And the Blessed One addressed the bhikkhus, saying: "Behold now, bhikkhus, I exhort you: All compounded things are subject to vanish. Strive with earnestness!"

This was the last word of the Tathagata.
Spiny Norman
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Re: The Questions of Metteyya

Post by Spiny Norman »

Bundokji wrote: Fri Nov 13, 2020 7:54 am
Spiny Norman wrote: Fri Nov 13, 2020 7:44 am Eternal = without beginning or end.
Transient ("nihilist") = with beginning and end.

So with your logic, cessation of contact would be in the nihilist category, along with origination of contact.
The whole point was to show you that contact and the origin of contact as presented in AN 6.61 are the extremes of eternalism and nihilism, something you still refuse to admit. The cessation of contact is DO in reverse order, which is what i presented to you.

So far, you are only making assumptions and putting words in my mouth, To give you the benefit of the doubt, i guess something lost in translation between me and you in this exchange, because your last few posts do not make any sense in terms of flow of ideas and how the discussion unfolded.
Sorry, but your interpretation doesn't hold together logically, which is what I've been trying to demonstrate throughout.

It isn't a case of "refusing to admit" something, I simply don't agree with you. No worries.
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Bundokji
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Re: The Questions of Metteyya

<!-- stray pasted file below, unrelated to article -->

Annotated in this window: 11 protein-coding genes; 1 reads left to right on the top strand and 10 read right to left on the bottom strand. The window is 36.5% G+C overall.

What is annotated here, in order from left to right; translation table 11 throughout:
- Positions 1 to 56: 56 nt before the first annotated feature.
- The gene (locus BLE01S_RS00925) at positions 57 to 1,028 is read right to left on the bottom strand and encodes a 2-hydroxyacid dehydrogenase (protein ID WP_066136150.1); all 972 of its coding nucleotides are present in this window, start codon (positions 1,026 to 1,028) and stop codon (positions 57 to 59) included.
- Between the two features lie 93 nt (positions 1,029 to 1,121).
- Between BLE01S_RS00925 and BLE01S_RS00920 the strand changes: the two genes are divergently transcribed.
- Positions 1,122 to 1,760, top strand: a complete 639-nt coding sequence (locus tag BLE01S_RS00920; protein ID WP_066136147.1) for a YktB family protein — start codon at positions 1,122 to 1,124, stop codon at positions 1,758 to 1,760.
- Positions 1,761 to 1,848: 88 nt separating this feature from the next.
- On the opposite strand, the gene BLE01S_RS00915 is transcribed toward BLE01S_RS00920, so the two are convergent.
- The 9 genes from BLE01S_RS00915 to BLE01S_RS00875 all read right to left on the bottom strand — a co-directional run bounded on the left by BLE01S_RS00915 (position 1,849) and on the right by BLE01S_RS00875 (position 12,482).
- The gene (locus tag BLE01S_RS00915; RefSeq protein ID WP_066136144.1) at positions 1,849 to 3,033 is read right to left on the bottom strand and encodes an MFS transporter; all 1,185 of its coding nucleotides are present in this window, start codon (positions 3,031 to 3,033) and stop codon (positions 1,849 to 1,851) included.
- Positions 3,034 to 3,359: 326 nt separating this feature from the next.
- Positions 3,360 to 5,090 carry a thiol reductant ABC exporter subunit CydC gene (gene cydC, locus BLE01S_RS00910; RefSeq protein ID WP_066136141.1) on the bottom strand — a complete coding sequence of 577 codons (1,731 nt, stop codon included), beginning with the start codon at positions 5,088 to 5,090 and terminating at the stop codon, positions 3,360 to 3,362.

Post by Bundokji »

Spiny Norman wrote: Fri Nov 13, 2020 7:58 am It isn't a case of "refusing to admit" something, I simply don't agree with you. No worries.
Well, we don't have to agree of course, Buddha forbids :tongue:
And the Blessed One addressed the bhikkhus, saying: "Behold now, bhikkhus, I exhort you: All compounded things are subject to vanish. Strive with earnestness!"

This was the last word of the Tathagata.
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Coëmgenu
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Re: The Questions of Metteyya

Post by Coëmgenu »

The parallel to this is very close, to the extent that it includes a transliteration of text similar to the Pali, with all of the below being transliterated with the exception of 問 (praśna, pañha).

波羅延低舍彌德勒所問
bō luó yán dī shě mí dé lēi (suowèn)
pārāyaṇe (??) maitreyapraśne
pārāyane metteyyapañhe

It includes this that is not in the Pali version, which might be interesting:
Moreover, he said: "Existence is the first end, the origination of existence is the second end, experience is the middle, and desire is that which sews," and it is like this explained until (coming to) "is liberated from suffering." Moreover, he said: "The body is the first end, the origination of the body is the second end, desire is that which sews," and like this it is explained until (coming to) "is liberated from suffering."
(Saṃyuktāgama 1164)

It is interesting, because it appears to preserve instructions to the reciter, something common in agama texts. I can think of another example of instructions to the reciter in the text, but it will take me a moment to find it.
Last edited by Coëmgenu on Fri Nov 13, 2020 9:48 am, edited 1 time in total.
Then, the monks sang this gāthā:

These bodies are like foam.
Them being frail, who can rejoice in them?
The Buddha attained the vajra-body.
Still, it becomes inconstant and rots.
The many Buddhas are vajra-entities.
All are also subject to inconstancy.
Quickly ended, like melting snow --
how could things be different?

The Buddha passed into parinirvāṇa afterward.

(T1.27b10 Mahāparinirvāṇasūtra DĀ 2)